US Treasury's Proposed Crypto Wallet Rule Is Unconstitutional, Warns Civil Rights Group
The New Civil Liberties Alliance has objected to FinCEN’s proposed crypto wallet rule, calling it “unlawful.” In addition, the group says that the U.S. Treasury’s “planned ‘crackdown’ on cryptocurrency holders’ private wallets is an unconstitutional power grab.”
FinCEN’s Proposed Crypto Wallet Rule Is Unlawful, Says NCLA
The New Civil Liberties Alliance (NCLA), a nonpartisan, nonprofit civil rights group, filed its comments on Monday objecting to FinCEN’s proposed rule, entitled “Requirements for Certain Transactions Involving Convertible Virtual Currency or Digital Assets.” The Financial Crimes Enforcement Network (FinCEN) is a bureau of the U.S. Treasury Department.
The NCLA warned:
The U.S. Treasury Department’s planned ‘crackdown’ on cryptocurrency holders’ private wallets is an unconstitutional power grab … The proposed rule represents a radical — and unlawful — extension of FinCEN’s financial surveillance.
The group calls FinCEN’s proposal a “large-scale state intrusion into private digital transactions,” asserting that its “unlawful requirements … would lead to a massive collection of people’s personal information” and would “likely force privacy-sensitive digital assets out of the U.S. banking system.”
Under the proposal, “digital assets would fall into the ‘monetary instruments’ category of regulated currencies,” the NCLA explained. This means private data of bitcoin and other crypto users would be collected as mandated by the Bank Secrecy Act’s (BSA) record-keeping and currency transaction reporting requirements.
Furthermore, FinCEN’s proposed rule “sets in motion a chain reaction of personal information mandatory disclosure,” the NCLA described. For example, whenever a financial institution makes a transaction involving cryptocurrencies worth more than $3,000 with a person, even if the individual is using an unhosted wallet, it must keep detailed records concerning both the customer and the counterparty. The NCLA pointed out that “Even existing BSA requirements for traditional banks do not require this level of disclosure about counterparties.” The alliance argues:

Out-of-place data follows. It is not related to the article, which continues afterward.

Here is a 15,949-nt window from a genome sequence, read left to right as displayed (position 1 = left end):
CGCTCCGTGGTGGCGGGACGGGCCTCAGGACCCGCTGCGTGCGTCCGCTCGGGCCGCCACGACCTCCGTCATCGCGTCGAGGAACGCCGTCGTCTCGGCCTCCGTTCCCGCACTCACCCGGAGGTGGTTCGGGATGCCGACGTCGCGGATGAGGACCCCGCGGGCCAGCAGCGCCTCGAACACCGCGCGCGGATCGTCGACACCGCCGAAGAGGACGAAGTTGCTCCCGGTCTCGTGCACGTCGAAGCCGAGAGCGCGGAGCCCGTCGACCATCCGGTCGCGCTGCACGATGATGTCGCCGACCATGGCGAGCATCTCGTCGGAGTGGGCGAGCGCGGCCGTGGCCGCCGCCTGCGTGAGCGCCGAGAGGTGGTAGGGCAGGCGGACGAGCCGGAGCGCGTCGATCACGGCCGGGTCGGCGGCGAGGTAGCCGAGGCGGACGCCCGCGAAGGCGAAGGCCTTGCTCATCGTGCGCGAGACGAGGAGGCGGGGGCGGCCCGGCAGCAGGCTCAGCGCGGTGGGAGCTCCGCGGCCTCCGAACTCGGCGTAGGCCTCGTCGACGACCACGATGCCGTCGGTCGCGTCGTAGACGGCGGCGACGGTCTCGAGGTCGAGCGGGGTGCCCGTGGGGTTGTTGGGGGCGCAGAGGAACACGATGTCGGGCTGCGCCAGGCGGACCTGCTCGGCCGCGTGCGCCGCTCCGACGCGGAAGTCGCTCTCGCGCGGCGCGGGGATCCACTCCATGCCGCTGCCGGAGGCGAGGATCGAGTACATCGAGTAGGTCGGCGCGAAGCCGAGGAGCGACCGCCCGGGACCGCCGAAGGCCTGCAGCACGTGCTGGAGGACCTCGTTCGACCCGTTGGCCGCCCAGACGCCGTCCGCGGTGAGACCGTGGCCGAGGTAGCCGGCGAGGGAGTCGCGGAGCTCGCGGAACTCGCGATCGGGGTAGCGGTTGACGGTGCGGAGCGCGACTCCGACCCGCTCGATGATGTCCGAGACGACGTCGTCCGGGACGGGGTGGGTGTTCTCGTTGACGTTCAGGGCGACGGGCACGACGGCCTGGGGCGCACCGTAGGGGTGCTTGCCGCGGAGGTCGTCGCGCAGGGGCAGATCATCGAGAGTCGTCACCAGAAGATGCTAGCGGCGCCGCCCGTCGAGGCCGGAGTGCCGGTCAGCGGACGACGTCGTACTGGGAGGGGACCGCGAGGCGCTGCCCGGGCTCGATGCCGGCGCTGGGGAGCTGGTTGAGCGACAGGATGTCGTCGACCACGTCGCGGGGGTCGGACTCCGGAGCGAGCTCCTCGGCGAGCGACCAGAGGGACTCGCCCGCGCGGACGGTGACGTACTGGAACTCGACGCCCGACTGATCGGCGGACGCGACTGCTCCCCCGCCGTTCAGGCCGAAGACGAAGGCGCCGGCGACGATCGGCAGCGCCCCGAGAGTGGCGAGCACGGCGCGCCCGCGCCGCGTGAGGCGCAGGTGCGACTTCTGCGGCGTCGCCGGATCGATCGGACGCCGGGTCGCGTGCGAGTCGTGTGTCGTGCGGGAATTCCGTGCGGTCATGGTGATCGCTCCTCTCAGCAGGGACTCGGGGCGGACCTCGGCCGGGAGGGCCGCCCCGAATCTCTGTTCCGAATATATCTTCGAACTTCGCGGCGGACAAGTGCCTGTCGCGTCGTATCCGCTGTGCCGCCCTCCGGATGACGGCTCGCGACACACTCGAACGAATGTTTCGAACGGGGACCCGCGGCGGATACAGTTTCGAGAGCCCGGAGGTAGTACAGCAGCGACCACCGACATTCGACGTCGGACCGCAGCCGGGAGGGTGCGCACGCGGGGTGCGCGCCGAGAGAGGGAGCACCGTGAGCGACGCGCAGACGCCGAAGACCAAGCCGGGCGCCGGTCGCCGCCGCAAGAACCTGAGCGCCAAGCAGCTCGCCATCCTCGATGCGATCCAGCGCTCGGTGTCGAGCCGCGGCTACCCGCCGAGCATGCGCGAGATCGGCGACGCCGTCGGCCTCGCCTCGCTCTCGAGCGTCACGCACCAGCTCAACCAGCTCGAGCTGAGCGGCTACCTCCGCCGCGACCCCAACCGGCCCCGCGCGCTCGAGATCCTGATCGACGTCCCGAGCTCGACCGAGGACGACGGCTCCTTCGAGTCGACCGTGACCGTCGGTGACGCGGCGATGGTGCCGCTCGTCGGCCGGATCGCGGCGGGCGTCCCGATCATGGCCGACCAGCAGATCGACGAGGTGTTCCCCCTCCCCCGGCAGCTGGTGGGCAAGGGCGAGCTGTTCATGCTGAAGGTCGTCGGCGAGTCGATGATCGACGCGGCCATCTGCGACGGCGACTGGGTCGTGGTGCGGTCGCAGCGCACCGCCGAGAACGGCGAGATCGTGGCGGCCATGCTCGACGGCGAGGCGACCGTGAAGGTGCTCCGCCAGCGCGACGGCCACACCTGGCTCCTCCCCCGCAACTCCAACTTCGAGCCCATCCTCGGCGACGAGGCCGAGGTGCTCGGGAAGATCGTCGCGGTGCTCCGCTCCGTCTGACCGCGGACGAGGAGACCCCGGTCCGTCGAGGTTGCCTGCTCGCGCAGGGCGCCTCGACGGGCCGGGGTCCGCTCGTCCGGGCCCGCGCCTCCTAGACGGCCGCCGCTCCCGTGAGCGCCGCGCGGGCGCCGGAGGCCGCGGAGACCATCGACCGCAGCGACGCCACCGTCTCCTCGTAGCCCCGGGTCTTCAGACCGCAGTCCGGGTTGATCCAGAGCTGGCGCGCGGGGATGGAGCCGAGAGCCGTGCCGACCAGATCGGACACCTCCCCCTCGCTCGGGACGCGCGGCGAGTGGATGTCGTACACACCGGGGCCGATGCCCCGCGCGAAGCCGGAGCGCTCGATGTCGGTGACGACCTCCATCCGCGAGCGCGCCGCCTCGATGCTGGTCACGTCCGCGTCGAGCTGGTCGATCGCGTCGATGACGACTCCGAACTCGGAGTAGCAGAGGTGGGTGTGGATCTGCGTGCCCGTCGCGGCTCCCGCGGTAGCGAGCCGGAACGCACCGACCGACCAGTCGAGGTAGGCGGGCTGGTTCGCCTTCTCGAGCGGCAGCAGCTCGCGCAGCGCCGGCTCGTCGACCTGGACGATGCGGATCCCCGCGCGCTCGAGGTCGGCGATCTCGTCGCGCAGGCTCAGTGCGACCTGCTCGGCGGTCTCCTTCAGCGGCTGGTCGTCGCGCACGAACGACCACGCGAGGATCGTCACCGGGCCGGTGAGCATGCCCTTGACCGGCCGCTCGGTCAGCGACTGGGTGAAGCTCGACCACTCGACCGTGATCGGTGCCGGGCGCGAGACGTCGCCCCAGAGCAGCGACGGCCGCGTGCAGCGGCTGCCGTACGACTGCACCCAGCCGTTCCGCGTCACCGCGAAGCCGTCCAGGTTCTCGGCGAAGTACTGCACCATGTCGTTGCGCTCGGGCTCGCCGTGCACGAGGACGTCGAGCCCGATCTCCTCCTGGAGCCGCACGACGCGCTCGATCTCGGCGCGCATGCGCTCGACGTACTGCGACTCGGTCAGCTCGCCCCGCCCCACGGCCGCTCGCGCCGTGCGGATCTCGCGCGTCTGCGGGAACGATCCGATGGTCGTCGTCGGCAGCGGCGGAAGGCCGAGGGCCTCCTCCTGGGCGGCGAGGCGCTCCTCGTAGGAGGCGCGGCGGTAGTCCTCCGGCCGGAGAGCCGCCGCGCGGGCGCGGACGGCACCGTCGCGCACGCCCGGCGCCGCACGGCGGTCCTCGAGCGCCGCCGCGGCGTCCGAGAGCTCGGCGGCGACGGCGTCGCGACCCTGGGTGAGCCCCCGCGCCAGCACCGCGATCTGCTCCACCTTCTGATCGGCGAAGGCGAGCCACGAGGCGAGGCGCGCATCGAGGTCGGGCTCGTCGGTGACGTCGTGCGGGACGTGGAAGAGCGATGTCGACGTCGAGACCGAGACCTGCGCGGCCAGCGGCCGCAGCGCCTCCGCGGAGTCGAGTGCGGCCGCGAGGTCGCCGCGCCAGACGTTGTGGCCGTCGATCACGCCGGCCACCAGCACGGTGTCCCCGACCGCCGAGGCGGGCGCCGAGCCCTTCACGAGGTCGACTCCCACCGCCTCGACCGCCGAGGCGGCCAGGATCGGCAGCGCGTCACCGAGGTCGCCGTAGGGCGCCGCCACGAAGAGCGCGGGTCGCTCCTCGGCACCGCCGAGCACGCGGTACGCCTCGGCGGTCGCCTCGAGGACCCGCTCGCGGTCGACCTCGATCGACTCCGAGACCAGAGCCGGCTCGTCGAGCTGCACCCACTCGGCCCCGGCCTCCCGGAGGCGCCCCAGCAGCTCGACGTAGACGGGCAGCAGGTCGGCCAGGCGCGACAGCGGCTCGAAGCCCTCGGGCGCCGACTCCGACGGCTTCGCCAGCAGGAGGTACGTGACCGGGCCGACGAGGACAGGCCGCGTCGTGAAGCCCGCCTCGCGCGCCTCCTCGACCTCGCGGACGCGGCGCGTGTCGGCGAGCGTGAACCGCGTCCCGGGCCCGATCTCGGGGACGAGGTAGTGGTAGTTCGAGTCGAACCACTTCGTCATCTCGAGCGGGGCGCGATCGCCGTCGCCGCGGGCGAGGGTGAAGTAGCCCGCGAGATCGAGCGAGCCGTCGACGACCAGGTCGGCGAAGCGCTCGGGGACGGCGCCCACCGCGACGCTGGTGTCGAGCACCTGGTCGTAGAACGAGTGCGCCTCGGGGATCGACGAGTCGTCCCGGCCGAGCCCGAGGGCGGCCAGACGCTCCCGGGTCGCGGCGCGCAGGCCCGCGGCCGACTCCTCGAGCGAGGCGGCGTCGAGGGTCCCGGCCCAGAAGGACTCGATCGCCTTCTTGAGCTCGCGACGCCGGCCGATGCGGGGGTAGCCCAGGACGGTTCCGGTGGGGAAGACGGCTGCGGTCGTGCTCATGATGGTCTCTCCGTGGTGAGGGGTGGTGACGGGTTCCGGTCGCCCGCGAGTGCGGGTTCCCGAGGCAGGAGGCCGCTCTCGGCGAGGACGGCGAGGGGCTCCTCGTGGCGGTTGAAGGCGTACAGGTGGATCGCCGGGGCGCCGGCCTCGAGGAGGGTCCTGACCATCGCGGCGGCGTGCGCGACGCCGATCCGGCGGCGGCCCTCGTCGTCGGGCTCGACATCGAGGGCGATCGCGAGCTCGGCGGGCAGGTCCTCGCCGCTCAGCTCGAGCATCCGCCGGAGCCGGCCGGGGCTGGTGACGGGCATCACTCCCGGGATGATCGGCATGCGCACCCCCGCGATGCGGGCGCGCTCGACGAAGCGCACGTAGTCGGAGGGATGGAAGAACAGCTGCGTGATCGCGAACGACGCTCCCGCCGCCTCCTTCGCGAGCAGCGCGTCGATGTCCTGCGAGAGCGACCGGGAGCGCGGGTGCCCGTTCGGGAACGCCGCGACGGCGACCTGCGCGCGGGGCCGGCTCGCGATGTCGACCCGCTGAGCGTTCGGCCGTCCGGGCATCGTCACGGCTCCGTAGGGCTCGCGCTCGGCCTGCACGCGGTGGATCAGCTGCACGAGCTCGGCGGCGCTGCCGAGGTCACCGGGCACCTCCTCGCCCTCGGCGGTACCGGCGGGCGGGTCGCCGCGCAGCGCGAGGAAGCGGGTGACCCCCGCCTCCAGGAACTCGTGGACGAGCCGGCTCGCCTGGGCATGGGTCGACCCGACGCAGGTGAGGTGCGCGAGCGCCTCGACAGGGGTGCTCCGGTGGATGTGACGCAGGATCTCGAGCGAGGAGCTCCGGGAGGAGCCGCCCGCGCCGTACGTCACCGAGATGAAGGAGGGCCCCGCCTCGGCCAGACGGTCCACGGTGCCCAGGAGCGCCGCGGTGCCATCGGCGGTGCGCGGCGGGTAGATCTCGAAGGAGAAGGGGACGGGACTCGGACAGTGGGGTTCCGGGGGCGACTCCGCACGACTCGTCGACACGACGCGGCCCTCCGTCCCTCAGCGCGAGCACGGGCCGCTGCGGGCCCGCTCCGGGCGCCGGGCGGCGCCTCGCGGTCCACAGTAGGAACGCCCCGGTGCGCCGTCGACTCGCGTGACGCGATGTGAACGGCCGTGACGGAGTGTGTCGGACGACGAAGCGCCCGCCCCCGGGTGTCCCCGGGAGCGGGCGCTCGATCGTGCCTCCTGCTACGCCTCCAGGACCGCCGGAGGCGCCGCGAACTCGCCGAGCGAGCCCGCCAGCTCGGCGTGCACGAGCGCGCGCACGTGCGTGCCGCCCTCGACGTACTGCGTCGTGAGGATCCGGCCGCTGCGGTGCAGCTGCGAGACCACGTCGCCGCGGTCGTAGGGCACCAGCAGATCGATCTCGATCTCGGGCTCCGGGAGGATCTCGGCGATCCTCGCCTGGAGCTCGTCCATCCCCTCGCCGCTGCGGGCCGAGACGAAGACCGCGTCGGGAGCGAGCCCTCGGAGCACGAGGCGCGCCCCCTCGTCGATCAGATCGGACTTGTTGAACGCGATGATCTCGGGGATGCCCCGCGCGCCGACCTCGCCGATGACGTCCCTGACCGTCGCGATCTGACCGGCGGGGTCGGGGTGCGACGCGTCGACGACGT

The proposed rule exceeds appropriate constitutional limits by empowering FinCEN to exercise Congress’ exclusive legislative power.
The group further explained that “the proposed rule violates the Fourth Amendment by extending the BSA’s reach to require production of sensitive financial information from those who have never voluntarily disclosed it to a financial institution, and who, like cryptocurrency owners, have been excluded from the BSA’s reach.” The NCLA emphasized that “It would unconstitutionally require disclosure of private information to law enforcement without any suspicion of wrongdoing,” subsequently urging FinCEN to “recognize constitutional limits on its authority and to halt its unlawful rulemaking.”
Caleb Kruckenberg, NCLA’s litigation counsel, commented:
FinCEN’s proposed rule unlawfully attempts to transform the agency’s limited authority to regulate banks into permission to engage in the mass financial surveillance of innocent individuals who merely use digital assets. FinCEN ought to recognize that its proposal would be grossly unconstitutional and promptly scrap this rule.
Do you agree with the NCLA on FinCEN’s crypto rule? Let us know in the comments section below.
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